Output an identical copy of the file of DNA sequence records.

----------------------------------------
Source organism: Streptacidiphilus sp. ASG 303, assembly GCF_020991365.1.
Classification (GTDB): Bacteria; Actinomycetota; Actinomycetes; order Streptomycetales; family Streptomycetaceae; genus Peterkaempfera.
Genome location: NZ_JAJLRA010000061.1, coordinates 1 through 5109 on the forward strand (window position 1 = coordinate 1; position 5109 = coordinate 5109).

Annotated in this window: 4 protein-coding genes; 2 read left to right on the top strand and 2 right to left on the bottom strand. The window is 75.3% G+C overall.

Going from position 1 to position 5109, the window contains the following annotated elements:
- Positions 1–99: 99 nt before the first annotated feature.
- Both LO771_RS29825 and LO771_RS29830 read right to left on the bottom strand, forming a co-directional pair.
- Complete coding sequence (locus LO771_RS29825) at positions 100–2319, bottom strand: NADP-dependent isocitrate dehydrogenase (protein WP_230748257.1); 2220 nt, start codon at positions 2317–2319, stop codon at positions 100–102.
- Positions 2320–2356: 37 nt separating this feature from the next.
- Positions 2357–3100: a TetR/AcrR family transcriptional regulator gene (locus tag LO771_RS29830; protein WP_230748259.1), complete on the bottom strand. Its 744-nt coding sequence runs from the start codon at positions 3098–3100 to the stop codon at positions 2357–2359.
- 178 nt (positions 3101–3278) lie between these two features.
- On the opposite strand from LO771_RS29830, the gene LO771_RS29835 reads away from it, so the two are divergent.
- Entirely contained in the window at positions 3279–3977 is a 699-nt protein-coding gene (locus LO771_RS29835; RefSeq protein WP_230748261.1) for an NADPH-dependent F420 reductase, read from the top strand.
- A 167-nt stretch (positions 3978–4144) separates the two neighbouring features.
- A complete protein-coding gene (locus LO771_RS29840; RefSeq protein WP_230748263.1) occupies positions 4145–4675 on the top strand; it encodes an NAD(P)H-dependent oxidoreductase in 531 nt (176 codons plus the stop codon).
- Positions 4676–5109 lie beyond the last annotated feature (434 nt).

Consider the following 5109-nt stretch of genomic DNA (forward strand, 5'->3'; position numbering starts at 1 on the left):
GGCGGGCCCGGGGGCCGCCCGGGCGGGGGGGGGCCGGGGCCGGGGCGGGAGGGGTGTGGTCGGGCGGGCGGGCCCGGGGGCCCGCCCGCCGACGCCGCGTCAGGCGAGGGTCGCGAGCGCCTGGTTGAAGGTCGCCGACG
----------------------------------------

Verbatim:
Source organism: Streptacidiphilus sp. ASG 303, assembly GCF_020991365.1.
Classification (GTDB): Bacteria; Actinomycetota; Actinomycetes; order Streptomycetales; family Streptomycetaceae; genus Peterkaempfera.
Genome location: NZ_JAJLRA010000061.1, coordinates 1 through 5109 on the forward strand (window position 1 = coordinate 1; position 5109 = coordinate 5109).

Annotated in this window: 4 protein-coding genes; 2 read left to right on the top strand and 2 right to left on the bottom strand. The window is 75.3% G+C overall.

Going from position 1 to position 5109, the window contains the following annotated elements:
- Positions 1–99: 99 nt before the first annotated feature.
- Both LO771_RS29825 and LO771_RS29830 read right to left on the bottom strand, forming a co-directional pair.
- Complete coding sequence (locus LO771_RS29825) at positions 100–2319, bottom strand: NADP-dependent isocitrate dehydrogenase (protein WP_230748257.1); 2220 nt, start codon at positions 2317–2319, stop codon at positions 100–102.
- Positions 2320–2356: 37 nt separating this feature from the next.
- Positions 2357–3100: a TetR/AcrR family transcriptional regulator gene (locus tag LO771_RS29830; protein WP_230748259.1), complete on the bottom strand. Its 744-nt coding sequence runs from the start codon at positions 3098–3100 to the stop codon at positions 2357–2359.
- 178 nt (positions 3101–3278) lie between these two features.
- On the opposite strand from LO771_RS29830, the gene LO771_RS29835 reads away from it, so the two are divergent.
- Entirely contained in the window at positions 3279–3977 is a 699-nt protein-coding gene (locus LO771_RS29835; RefSeq protein WP_230748261.1) for an NADPH-dependent F420 reductase, read from the top strand.
- A 167-nt stretch (positions 3978–4144) separates the two neighbouring features.
- A complete protein-coding gene (locus LO771_RS29840; RefSeq protein WP_230748263.1) occupies positions 4145–4675 on the top strand; it encodes an NAD(P)H-dependent oxidoreductase in 531 nt (176 codons plus the stop codon).
- Positions 4676–5109 lie beyond the last annotated feature (434 nt).

Consider the following 5109-nt stretch of genomic DNA (forward strand, 5'->3'; position numbering starts at 1 on the left):
GGCGGGCCCGGGGGCCGCCCGGGCGGGGGGGGGCCGGGGCCGGGGCGGGAGGGGTGTGGTCGGGCGGGCGGGCCCGGGGGCCCGCCCGCCGACGCCGCGTCAGGCGAGGGTCGCGAGCGCCTGGTTGAAGGTCGCCGACG